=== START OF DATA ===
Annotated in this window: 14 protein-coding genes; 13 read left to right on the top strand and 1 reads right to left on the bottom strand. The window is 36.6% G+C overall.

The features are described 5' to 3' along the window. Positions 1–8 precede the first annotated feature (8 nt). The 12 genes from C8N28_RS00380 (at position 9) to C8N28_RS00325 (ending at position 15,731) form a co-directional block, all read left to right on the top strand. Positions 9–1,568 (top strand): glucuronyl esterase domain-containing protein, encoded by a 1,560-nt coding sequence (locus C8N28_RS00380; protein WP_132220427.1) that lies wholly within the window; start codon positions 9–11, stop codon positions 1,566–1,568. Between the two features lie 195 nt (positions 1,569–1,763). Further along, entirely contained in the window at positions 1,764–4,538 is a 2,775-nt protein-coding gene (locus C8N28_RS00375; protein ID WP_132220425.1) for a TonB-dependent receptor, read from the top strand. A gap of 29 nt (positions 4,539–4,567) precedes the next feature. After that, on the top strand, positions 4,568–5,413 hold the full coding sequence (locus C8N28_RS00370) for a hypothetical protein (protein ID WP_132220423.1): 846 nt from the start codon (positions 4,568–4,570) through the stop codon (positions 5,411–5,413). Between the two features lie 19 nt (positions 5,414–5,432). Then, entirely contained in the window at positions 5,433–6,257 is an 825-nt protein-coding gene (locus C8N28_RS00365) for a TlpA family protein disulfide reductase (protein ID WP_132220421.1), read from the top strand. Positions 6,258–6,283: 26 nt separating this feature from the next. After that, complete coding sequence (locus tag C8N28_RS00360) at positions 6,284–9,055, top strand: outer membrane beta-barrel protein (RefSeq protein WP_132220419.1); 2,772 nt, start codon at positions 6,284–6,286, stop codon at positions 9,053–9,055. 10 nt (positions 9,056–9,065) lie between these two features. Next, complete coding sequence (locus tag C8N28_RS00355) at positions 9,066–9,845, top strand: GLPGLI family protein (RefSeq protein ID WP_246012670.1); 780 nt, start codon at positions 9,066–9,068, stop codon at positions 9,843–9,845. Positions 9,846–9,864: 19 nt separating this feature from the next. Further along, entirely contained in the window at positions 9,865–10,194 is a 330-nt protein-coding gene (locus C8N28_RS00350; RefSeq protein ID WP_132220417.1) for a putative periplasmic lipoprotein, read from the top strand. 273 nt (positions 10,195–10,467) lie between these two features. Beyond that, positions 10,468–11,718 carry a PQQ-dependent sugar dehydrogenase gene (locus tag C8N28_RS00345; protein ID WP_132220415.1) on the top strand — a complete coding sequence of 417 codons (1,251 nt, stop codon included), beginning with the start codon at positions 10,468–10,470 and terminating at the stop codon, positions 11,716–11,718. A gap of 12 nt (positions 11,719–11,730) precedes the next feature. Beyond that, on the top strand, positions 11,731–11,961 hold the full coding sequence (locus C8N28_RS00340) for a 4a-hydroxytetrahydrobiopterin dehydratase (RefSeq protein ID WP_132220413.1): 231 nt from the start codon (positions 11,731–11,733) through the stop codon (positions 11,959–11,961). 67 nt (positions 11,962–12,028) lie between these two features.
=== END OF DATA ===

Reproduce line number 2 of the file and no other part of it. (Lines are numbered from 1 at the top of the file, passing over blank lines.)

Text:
The features are described 5' to 3' along the window. Positions 1–8 precede the first annotated feature (8 nt). The 12 genes from C8N28_RS00380 (at position 9) to C8N28_RS00325 (ending at position 15,731) form a co-directional block, all read left to right on the top strand. Positions 9–1,568 (top strand): glucuronyl esterase domain-containing protein, encoded by a 1,560-nt coding sequence (locus C8N28_RS00380; protein WP_132220427.1) that lies wholly within the window; start codon positions 9–11, stop codon positions 1,566–1,568. Between the two features lie 195 nt (positions 1,569–1,763). Further along, entirely contained in the window at positions 1,764–4,538 is a 2,775-nt protein-coding gene (locus C8N28_RS00375; protein ID WP_132220425.1) for a TonB-dependent receptor, read from the top strand. A gap of 29 nt (positions 4,539–4,567) precedes the next feature. After that, on the top strand, positions 4,568–5,413 hold the full coding sequence (locus C8N28_RS00370) for a hypothetical protein (protein ID WP_132220423.1): 846 nt from the start codon (positions 4,568–4,570) through the stop codon (positions 5,411–5,413). Between the two features lie 19 nt (positions 5,414–5,432). Then, entirely contained in the window at positions 5,433–6,257 is an 825-nt protein-coding gene (locus C8N28_RS00365) for a TlpA family protein disulfide reductase (protein ID WP_132220421.1), read from the top strand. Positions 6,258–6,283: 26 nt separating this feature from the next. After that, complete coding sequence (locus tag C8N28_RS00360) at positions 6,284–9,055, top strand: outer membrane beta-barrel protein (RefSeq protein WP_132220419.1); 2,772 nt, start codon at positions 6,284–6,286, stop codon at positions 9,053–9,055. 10 nt (positions 9,056–9,065) lie between these two features. Next, complete coding sequence (locus tag C8N28_RS00355) at positions 9,066–9,845, top strand: GLPGLI family protein (RefSeq protein ID WP_246012670.1); 780 nt, start codon at positions 9,066–9,068, stop codon at positions 9,843–9,845. Positions 9,846–9,864: 19 nt separating this feature from the next. Further along, entirely contained in the window at positions 9,865–10,194 is a 330-nt protein-coding gene (locus C8N28_RS00350; RefSeq protein ID WP_132220417.1) for a putative periplasmic lipoprotein, read from the top strand. 273 nt (positions 10,195–10,467) lie between these two features. Beyond that, positions 10,468–11,718 carry a PQQ-dependent sugar dehydrogenase gene (locus tag C8N28_RS00345; protein ID WP_132220415.1) on the top strand — a complete coding sequence of 417 codons (1,251 nt, stop codon included), beginning with the start codon at positions 10,468–10,470 and terminating at the stop codon, positions 11,716–11,718. A gap of 12 nt (positions 11,719–11,730) precedes the next feature. Beyond that, on the top strand, positions 11,731–11,961 hold the full coding sequence (locus C8N28_RS00340) for a 4a-hydroxytetrahydrobiopterin dehydratase (RefSeq protein ID WP_132220413.1): 231 nt from the start codon (positions 11,731–11,733) through the stop codon (positions 11,959–11,961). 67 nt (positions 11,962–12,028) lie between these two features.